Ballet shoes, good choice, good use


Hi my lovely dancers! 

Today I’am going to give you some good tips in order to choose the right ballet shoes. That’s what best symbolizes a ballet dancer, isn’t it? Even if they are painful, they make aspiring ballerinas dream, eagerly awaiting the moment when they can slip their feet into those satin shoes. 


The short story

At the beginning of the 19th century, many dancers started to dance on “pointe”. The Italian Amalia Brugnoli and the French Geneviève Gosselin were the first to attempt the experiment. But it was Marie Taglioni who popularized them in the Sylphide in 1832. Romantic ballet emphasizes the spikes that make the dancer more airy and lighter. In the twentieth century, the slipper began to change to become the one we know today with reinforced soles and toes. 

Anatomy of a pointe shoe

The toes are satin slippers, lined in canvas with a leather sole. 
  • The toe, on which the entire weight of the body rests in a balanced position, is called the platform. More or less square, it is made of a superimposition of canvas and paper. The part that wraps around the toes is called the box. Depending on the shoe model, it is more or less wide. 
  • The upper covers the top of the foot. The stronger the instep, the higher it has to go.
  • The sole is narrower and shorter than the foot. The shank, a rigid shape designed to define the arch, is inserted into the thickness of the sole. Professional dancers, unlike other dancers, more often use short, fairly flexible shanks. 


At what age to start?

To start pointe you need to have acquired a good half-toe work and a great muscular strength in the ankle and foot. Only the teacher is able to decide whether or not the student is able to start pointe. Generally, one can start at about 11 or 12 years of age.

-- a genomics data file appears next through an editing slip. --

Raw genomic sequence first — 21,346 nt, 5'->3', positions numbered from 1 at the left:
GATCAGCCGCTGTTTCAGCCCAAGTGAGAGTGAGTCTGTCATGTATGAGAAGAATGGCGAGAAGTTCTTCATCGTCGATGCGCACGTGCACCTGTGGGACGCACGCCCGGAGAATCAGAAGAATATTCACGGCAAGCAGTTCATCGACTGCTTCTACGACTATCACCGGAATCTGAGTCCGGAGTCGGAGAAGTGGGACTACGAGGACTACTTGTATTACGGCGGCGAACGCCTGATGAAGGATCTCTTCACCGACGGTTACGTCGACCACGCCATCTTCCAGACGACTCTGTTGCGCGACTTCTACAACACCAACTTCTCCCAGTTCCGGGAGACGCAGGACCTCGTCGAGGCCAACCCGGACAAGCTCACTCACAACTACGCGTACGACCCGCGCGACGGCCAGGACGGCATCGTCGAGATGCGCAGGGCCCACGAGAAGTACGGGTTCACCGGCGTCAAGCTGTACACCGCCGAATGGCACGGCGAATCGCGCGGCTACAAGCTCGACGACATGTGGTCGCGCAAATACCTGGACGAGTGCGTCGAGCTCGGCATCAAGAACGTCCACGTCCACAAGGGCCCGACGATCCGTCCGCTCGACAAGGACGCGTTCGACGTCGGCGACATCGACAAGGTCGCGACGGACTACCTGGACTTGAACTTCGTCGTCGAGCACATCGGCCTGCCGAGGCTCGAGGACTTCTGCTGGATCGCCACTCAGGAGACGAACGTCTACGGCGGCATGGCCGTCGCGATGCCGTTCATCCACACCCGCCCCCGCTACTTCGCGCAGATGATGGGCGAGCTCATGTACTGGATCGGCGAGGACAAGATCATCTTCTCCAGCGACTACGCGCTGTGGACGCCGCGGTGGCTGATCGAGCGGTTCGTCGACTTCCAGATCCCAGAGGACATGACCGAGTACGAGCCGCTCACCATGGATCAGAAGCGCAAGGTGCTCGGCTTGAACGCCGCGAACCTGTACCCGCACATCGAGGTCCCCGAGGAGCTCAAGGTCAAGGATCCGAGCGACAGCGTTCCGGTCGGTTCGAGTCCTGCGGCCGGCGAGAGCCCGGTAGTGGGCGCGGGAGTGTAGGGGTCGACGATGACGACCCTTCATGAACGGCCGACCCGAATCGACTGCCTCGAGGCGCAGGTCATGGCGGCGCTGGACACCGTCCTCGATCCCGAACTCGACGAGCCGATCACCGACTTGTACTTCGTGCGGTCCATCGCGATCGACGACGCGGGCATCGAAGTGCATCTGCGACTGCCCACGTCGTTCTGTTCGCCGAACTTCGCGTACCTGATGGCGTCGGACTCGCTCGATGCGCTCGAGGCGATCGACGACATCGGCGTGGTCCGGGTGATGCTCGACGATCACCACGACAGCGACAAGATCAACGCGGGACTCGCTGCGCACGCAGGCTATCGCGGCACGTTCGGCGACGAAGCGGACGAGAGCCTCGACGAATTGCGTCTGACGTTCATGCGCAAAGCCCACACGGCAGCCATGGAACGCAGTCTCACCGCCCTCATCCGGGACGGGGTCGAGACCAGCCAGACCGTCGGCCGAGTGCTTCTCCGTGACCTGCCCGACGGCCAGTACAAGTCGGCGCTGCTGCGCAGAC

Choosing them well

Better try on your new slippers with dance tights. The “box” (the inside of the shoe) should fit the shape of your toes. They should not be compressed. It’s up to you to find a shoe whose sole has a hardness adapted to the strength of your foot. Check that the shoe is the right size by pinching it in the heel. If not, it is too small. On the other hand, if you can fit a finger under the vamp, it’s too big. 

S.O.S. Toe abuse! 

To protect your toes, there are more effective remedies than the raw meat that some dancers used until a few years ago to relieve pain. Despite their somewhat high cost, silicone tips are very effective. Less expensive but more fragile, fabric or foam tips absorb perspiration and protect the foot. Toe spacers prevent blisters, but increase the width of the foot and can destabilize the balance. Finally, you can slip a little carded cotton – never cotton wool – into the toe tips to reduce pressure on the toes. 

A little anecdote: a professional dancer uses a dozen pairs of pointe shoes a month!

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